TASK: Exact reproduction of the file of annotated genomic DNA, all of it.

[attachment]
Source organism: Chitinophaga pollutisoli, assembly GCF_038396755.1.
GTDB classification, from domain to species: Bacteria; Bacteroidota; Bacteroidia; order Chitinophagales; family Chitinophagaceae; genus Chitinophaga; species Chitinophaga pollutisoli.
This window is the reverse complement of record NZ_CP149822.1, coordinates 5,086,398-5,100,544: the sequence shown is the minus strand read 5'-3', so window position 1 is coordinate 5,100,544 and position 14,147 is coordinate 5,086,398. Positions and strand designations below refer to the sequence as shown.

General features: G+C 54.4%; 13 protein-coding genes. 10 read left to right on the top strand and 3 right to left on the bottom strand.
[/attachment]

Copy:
Source organism: Chitinophaga pollutisoli, assembly GCF_038396755.1.
GTDB classification, from domain to species: Bacteria; Bacteroidota; Bacteroidia; order Chitinophagales; family Chitinophagaceae; genus Chitinophaga; species Chitinophaga pollutisoli.
This window is the reverse complement of record NZ_CP149822.1, coordinates 5,086,398-5,100,544: the sequence shown is the minus strand read 5'-3', so window position 1 is coordinate 5,100,544 and position 14,147 is coordinate 5,086,398. Positions and strand designations below refer to the sequence as shown.

General features: G+C 54.4%; 13 protein-coding genes. 10 read left to right on the top strand and 3 right to left on the bottom strand.